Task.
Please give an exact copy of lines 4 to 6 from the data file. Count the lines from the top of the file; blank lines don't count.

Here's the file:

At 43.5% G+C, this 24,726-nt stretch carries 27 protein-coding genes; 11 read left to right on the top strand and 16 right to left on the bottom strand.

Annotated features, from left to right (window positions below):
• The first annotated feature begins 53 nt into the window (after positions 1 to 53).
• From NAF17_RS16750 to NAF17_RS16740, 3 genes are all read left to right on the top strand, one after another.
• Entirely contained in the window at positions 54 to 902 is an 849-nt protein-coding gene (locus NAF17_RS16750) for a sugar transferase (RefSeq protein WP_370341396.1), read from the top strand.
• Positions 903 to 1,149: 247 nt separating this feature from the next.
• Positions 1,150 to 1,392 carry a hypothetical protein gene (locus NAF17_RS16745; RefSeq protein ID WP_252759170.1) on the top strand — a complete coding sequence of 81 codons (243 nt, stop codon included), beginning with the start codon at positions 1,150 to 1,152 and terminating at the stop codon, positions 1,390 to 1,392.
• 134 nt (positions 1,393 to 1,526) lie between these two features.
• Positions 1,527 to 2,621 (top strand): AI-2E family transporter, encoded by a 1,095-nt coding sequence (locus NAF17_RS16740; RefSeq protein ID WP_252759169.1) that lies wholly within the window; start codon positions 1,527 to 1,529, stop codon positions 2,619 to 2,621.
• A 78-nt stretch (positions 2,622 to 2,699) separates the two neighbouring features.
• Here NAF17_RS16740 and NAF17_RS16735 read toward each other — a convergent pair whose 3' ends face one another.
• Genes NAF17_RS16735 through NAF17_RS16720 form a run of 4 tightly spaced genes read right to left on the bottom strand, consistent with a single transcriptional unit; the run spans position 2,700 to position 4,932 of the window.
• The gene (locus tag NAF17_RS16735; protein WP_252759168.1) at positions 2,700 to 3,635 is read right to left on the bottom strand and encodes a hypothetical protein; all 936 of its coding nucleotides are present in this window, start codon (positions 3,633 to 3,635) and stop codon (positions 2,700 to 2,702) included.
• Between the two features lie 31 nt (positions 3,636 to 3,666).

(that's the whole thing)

• From NAF17_RS16750 to NAF17_RS16740, 3 genes are all read left to right on the top strand, one after another.
• Entirely contained in the window at positions 54 to 902 is an 849-nt protein-coding gene (locus NAF17_RS16750) for a sugar transferase (RefSeq protein WP_370341396.1), read from the top strand.
• Positions 903 to 1,149: 247 nt separating this feature from the next.